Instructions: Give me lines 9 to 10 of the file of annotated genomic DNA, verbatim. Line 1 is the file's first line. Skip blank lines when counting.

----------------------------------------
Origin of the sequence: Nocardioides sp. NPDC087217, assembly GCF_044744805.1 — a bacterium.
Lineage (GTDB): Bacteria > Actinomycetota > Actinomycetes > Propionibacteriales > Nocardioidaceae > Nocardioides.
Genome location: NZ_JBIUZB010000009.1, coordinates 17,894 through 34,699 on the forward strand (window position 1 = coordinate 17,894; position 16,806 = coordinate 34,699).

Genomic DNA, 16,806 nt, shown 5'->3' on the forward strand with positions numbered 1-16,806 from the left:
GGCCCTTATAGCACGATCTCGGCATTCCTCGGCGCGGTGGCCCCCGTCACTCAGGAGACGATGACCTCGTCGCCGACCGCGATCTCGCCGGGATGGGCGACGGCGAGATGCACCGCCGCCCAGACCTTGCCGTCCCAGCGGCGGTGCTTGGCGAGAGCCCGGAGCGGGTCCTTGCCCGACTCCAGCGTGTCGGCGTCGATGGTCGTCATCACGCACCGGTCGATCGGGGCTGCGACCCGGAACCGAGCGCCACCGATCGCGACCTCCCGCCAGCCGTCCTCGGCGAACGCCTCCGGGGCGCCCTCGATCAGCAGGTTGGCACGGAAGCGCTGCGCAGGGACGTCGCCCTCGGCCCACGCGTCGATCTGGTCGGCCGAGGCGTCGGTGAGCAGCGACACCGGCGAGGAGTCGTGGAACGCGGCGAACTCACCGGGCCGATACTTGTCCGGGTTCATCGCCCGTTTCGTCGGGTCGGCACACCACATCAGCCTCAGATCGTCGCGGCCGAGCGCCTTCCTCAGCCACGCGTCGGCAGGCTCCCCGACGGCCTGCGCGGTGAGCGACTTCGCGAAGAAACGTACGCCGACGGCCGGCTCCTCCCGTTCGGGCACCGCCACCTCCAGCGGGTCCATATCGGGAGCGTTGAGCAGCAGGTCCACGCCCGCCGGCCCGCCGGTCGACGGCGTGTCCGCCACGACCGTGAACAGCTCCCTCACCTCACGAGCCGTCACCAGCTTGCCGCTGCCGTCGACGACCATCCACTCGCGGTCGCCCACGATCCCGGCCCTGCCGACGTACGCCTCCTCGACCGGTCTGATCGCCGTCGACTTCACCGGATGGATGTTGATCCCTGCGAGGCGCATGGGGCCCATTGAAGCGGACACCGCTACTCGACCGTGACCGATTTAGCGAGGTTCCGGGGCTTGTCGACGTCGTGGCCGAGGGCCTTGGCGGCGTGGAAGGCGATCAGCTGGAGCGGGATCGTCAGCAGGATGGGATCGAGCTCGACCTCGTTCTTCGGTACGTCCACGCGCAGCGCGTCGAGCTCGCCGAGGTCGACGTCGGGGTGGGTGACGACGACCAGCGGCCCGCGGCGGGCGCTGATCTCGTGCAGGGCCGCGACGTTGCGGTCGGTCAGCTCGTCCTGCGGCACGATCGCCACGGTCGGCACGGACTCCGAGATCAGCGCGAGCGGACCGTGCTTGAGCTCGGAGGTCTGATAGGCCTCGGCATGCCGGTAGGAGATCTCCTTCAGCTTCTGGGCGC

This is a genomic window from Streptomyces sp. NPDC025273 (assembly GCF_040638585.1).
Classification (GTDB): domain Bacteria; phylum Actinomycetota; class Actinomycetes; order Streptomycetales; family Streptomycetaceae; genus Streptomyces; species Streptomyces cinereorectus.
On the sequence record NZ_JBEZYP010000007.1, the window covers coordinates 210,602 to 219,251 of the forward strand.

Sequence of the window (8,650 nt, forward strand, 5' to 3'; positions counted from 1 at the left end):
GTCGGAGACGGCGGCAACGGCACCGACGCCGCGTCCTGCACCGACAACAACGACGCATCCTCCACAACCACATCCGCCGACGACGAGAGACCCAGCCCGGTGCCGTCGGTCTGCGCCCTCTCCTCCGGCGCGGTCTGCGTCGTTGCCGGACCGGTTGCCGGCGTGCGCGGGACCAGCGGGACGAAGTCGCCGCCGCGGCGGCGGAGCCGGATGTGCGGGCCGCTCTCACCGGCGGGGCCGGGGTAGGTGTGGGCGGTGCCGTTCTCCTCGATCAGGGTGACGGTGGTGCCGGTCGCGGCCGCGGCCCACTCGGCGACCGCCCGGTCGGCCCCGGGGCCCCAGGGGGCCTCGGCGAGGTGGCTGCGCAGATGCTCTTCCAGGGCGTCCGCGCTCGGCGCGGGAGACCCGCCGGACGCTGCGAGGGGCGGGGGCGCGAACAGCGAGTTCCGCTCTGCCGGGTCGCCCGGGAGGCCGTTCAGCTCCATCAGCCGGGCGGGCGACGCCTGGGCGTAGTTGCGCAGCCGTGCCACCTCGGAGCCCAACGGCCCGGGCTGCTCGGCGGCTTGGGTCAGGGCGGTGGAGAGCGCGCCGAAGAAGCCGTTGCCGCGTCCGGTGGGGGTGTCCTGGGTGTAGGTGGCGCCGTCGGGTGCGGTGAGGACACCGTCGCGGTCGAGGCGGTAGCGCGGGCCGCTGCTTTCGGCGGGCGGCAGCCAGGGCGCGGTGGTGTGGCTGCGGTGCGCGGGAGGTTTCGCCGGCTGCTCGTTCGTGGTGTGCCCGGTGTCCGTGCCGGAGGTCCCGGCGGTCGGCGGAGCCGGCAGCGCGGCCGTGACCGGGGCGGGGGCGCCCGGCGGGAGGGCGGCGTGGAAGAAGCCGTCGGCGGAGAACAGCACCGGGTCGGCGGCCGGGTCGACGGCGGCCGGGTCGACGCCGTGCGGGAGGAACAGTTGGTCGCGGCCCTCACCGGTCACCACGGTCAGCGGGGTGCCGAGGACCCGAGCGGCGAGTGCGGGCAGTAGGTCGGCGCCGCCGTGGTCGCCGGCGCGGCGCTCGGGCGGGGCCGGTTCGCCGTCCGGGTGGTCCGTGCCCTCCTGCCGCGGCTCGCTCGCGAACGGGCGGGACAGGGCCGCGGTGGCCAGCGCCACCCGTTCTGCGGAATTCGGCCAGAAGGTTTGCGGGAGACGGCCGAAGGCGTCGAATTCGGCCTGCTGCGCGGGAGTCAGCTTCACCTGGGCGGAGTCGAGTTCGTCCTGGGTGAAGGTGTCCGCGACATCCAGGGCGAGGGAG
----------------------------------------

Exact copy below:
Sequence of the window (8,650 nt, forward strand, 5' to 3'; positions counted from 1 at the left end):
GTCGGAGACGGCGGCAACGGCACCGACGCCGCGTCCTGCACCGACAACAACGACGCATCCTCCACAACCACATCCGCCGACGACGAGAGACCCAGCCCGGTGCCGTCGGTCTGCGCCCTCTCCTCCGGCGCGGTCTGCGTCGTTGCCGGACCGGTTGCCGGCGTGCGCGGGACCAGCGGGACGAAGTCGCCGCCGCGGCGGCGGAGCCGGATGTGCGGGCCGCTCTCACCGGCGGGGCCGGGGTAGGTGTGGGCGGTGCCGTTCTCCTCGATCAGGGTGACGGTGGTGCCGGTCGCGGCCGCGGCCCACTCGGCGACCGCCCGGTCGGCCCCGGGGCCCCAGGGGGCCTCGGCGAGGTGGCTGCGCAGATGCTCTTCCAGGGCGTCCGCGCTCGGCGCGGGAGACCCGCCGGACGCTGCGAGGGGCGGGGGCGCGAACAGCGAGTTCCGCTCTGCCGGGTCGCCCGGGAGGCCGTTCAGCTCCATCAGCCGGGCGGGCGACGCCTGGGCGTAGTTGCGCAGCCGTGCCACCTCGGAGCCCAACGGCCCGGGCTGCTCGGCGGCTTGGGTCAGGGCGGTGGAGAGCGCGCCGAAGAAGCCGTTGCCGCGTCCGGTGGGGGTGTCCTGGGTGTAGGTGGCGCCGTCGGGTGCGGTGAGGACACCGTCGCGGTCGAGGCGGTAGCGCGGGCCGCTGCTTTCGGCGGGCGGCAGCCAGGGCGCGGTGGTGTGGCTGCGGTGCGCGGGAGGTTTCGCCGGCTGCTCGTTCGTGGTGTGCCCGGTGTCCGTGCCGGAGGTCCCGGCGGTCGGCGGAGCCGGCAGCGCGGCCGTGACCGGGGCGGGGGCGCCCGGCGGGAGGGCGGCGTGGAAGAAGCCGTCGGCGGAGAACAGCACCGGGTCGGCGGCCGGGTCGACGGCGGCCGGGTCGACGCCGTGCGGGAGGAACAGTTGGTCGCGGCCCTCACCGGTCACCACGGTCAGCGGGGTGCCGAGGACCCGAGCGGCGAGTGCGGGCAGTAGGTCGGCGCCGCCGTGGTCGCCGGCGCGGCGCTCGGGCGGGGCCGGTTCGCCGTCCGGGTGGTCCGTGCCCTCCTGCCGCGGCTCGCTCGCGAACGGGCGGGACAGGGCCGCGGTGGCCAGCGCCACCCGTTCTGCGGAATTCGGCCAGAAGGTTTGCGGGAGACGGCCGAAGGCGTCGAATTCGGCCTGCTGCGCGGGAGTCAGCTTCACCTGGGCGGAGTCGAGTTCGTCCTGGGTGAAGGTGTCCGCGACATCCAGGGCGAGGGAG